Elke breeds and supplies native stingless bees in Sydney as one of the ways she is able to contribute to Australia’s natural food and bio security.
Native bees are also fascinating to observe and a very rewarding addition to your garden.
Native Stingless Bees in hives are delivered in Spring (October through to December). Elke takes limited bookings with deposit from March during the year for the upcoming spring. Bookings are currently closed (due to open up in March 2022 with pricing published in March 2022).
Elke provides a limited number of hand made hives of Native stingless bees for purchase for locating in coastal parts of Sydney each spring.
The native stingless bees are called Tetragonula carbonaria and are native to the Sydney Basin (and are also found in coastal areas of NSW and Qld). Elke’s native bees are acclimatised to the Sydney coastal climatic seasons as the bees are bred here in Sydney.
Stingless bees are not suited to the western or elevated areas of the Sydney Basin due to temperature extremes being too great for Tetragonula to survive. Even in more coastal locations in Sydney, the siting of the hive is very important to ensure good temperature regulation.
(Tetragonula carbonaria) native stingless bees are endemic to the Sydney Basin (as well as to coastal parts of Qld and NSW). The native hives can be put in your garden, community space, school, child care centre, nursing home or other landscape space (including balconies or verandahs).
Please note: Bookings are currently closed as have now all been taken for this year. Sorry if you have missed out.
Click here for a list of upcoming native bee workshops and useful links.
Here is a 12 minute video of me showing and explaining the different parts of a Native Stingless Bee Hive (thanks care of: the Randwick Sustainability Hub)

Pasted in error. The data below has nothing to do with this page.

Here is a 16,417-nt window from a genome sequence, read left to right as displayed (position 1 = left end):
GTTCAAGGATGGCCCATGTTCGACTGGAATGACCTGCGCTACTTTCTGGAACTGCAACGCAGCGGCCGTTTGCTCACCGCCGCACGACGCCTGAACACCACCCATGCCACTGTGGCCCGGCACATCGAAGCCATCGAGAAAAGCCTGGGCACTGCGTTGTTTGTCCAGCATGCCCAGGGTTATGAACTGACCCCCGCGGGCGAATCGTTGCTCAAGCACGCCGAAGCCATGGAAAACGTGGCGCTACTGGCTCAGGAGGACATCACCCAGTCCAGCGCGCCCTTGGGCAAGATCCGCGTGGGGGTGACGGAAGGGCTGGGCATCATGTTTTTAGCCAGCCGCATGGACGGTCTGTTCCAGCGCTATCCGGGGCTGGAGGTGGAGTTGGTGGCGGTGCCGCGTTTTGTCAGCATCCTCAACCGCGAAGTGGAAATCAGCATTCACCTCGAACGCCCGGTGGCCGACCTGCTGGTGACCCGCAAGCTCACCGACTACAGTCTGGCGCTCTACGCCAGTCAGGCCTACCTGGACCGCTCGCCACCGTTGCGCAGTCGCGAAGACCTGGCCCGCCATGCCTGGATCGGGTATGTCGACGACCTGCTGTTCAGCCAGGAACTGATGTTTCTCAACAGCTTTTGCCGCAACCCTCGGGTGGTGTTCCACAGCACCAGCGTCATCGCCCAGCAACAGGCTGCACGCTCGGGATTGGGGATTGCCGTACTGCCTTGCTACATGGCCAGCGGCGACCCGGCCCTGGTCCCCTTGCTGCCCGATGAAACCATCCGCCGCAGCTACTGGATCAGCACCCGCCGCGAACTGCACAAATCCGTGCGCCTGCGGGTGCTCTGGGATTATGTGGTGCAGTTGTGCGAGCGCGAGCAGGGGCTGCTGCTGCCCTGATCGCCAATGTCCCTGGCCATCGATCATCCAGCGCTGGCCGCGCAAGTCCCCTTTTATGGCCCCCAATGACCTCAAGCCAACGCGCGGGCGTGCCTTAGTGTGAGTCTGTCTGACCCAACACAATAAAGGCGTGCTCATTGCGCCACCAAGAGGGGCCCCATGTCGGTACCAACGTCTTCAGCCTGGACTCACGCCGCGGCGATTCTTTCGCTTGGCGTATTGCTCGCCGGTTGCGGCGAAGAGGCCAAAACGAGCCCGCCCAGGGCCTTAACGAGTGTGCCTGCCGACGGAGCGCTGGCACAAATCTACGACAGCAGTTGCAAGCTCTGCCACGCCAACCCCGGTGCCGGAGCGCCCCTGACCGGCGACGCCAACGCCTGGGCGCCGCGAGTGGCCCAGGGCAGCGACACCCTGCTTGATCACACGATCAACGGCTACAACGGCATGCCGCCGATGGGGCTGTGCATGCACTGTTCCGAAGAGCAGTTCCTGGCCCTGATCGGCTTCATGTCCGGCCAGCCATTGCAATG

We are learning that establishing plants (bee food) is increasingly the most important action you can take in helping out our native pollinators. Yes, more important than buying a native stingless bee hive! Here are some great flowering plants to start growing if you are in Sydney. Also, click here for more plant suggestions.
Plants which native bees pollinate include macadamias, strawberries, tomatoes, blueberries, mango, watermelon, daisies, and many of the flowering Australian native plants like Westringia, Scaevola, Eucalyptus, Leptospermum, Melaleuca, Angophora and many others native and exotic flowering plants.
Native stingless bees also pollinate edible fruits, herbs and vegetables such including: salvia, parsley, sage, coriander, nasturtium, rocket flowers, tarragon, grape, brassica family plants like kale, basil, palm flowers, banana flowers, water lilies, passion fruit, Camellia sasanqua, nandina, crepe myrtle, crocus and many more.
Australian native flowering trees and plants have developed their flower shape to attract native bees and pollinators. Native bees and the resins they produce are likely to provide as yet untapped medical and health benefits.
Tetragonula carbonaria (native stingless bees) are only about 4 mm long and are mostly black with iridescent wings. The tetragonula carbonaria are the only naturally occurring social Australian native stingless bee species found in the Sydney basin.
Have a look at this short clip of our Native Stingless Bees at Barangaroo.